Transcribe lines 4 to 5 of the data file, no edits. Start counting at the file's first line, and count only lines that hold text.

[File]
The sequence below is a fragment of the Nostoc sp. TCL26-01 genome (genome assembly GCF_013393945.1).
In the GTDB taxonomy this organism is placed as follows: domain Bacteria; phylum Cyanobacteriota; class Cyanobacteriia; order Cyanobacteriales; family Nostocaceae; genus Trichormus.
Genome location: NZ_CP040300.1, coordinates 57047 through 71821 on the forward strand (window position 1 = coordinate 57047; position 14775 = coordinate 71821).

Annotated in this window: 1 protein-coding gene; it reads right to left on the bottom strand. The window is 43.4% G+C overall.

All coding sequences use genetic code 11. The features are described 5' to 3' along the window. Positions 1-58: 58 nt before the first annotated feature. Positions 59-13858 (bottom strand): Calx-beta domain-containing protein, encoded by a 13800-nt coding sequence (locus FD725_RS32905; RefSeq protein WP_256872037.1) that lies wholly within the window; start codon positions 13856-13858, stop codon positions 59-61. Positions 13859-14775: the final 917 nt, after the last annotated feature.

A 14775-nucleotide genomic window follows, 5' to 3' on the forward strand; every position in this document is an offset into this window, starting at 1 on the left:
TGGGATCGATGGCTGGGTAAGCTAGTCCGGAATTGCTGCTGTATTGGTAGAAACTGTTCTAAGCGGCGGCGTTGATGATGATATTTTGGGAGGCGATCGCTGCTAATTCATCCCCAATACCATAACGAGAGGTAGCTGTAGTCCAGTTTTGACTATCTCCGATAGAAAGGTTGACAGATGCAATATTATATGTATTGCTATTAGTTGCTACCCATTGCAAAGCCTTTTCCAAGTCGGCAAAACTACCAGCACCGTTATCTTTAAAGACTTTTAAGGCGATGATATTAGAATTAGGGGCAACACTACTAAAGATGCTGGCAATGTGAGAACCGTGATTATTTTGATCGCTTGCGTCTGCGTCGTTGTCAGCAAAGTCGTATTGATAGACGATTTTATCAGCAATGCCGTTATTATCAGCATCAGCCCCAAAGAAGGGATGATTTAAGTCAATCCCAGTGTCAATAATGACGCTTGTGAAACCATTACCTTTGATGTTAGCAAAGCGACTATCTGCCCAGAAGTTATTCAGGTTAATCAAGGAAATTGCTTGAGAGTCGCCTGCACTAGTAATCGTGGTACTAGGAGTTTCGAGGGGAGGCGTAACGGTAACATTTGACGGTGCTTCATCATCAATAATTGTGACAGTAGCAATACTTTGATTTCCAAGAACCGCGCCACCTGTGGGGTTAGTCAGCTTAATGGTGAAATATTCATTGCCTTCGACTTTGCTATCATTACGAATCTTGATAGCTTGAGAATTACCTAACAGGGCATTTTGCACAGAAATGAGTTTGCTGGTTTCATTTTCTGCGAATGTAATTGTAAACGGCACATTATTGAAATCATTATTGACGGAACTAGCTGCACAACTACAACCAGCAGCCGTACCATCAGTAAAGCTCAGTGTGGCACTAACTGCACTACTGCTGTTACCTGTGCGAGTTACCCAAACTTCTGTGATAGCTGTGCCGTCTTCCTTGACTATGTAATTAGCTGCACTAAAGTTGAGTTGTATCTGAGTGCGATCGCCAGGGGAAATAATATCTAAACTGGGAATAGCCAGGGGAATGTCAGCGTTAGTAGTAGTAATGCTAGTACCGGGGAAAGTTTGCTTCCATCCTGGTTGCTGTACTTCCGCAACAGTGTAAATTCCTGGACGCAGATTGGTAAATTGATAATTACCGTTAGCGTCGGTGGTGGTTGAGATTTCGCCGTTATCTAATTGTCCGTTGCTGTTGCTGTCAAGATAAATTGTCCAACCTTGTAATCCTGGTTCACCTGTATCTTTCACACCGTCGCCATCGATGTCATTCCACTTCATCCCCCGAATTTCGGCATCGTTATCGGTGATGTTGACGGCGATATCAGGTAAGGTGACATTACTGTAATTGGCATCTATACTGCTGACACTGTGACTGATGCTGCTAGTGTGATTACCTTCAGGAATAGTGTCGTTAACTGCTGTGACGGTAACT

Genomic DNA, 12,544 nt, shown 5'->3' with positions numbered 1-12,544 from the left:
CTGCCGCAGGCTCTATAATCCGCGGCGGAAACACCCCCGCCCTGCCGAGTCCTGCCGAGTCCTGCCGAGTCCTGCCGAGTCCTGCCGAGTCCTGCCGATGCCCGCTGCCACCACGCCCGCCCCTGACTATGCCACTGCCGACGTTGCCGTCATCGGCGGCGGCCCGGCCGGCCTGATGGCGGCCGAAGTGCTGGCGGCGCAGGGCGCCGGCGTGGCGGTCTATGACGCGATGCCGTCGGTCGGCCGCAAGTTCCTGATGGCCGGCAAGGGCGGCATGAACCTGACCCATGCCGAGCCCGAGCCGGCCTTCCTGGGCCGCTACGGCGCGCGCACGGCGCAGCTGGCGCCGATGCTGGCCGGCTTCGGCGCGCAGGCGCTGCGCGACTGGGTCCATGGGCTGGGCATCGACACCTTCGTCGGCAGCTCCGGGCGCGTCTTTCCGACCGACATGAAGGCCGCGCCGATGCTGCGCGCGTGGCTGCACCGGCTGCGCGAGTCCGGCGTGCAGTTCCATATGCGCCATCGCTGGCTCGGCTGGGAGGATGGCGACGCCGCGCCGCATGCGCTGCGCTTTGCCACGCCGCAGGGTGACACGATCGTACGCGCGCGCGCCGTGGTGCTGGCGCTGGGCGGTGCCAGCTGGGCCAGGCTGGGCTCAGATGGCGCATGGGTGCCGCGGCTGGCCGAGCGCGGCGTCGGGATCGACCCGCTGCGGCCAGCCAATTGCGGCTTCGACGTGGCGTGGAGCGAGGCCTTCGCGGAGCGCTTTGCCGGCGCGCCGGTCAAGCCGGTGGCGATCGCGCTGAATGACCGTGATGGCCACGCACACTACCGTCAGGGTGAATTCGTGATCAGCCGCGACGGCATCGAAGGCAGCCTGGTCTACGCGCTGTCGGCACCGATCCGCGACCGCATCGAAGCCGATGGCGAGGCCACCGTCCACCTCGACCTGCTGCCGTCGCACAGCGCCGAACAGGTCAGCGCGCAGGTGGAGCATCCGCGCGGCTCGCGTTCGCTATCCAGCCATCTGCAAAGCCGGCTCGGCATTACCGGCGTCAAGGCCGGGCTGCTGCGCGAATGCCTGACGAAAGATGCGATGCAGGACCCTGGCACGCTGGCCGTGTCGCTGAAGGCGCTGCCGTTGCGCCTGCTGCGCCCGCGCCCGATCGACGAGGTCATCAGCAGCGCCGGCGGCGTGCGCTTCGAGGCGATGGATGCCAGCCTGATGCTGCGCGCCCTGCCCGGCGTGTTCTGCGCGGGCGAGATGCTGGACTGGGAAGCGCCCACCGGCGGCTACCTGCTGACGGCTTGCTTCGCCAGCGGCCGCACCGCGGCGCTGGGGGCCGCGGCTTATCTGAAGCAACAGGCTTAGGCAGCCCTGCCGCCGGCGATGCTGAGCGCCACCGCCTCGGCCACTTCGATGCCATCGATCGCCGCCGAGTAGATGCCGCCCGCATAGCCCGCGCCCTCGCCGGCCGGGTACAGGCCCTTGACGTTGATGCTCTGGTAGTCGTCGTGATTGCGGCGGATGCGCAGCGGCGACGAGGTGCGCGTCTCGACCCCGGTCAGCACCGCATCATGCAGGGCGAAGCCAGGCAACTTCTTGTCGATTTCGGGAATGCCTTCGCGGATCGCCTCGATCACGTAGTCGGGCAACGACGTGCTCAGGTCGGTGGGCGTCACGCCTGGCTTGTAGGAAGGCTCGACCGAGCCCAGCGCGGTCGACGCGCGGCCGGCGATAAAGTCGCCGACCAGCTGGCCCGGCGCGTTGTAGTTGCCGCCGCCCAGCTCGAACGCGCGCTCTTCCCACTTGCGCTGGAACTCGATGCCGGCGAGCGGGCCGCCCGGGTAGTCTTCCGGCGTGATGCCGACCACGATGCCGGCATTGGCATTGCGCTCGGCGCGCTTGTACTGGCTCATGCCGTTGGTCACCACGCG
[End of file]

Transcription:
Annotated in this window: 1 protein-coding gene; it reads right to left on the bottom strand. The window is 43.4% G+C overall.

All coding sequences use genetic code 11. The features are described 5' to 3' along the window. Positions 1-58: 58 nt before the first annotated feature. Positions 59-13858 (bottom strand): Calx-beta domain-containing protein, encoded by a 13800-nt coding sequence (locus FD725_RS32905; RefSeq protein WP_256872037.1) that lies wholly within the window; start codon positions 13856-13858, stop codon positions 59-61. Positions 13859-14775: the final 917 nt, after the last annotated feature.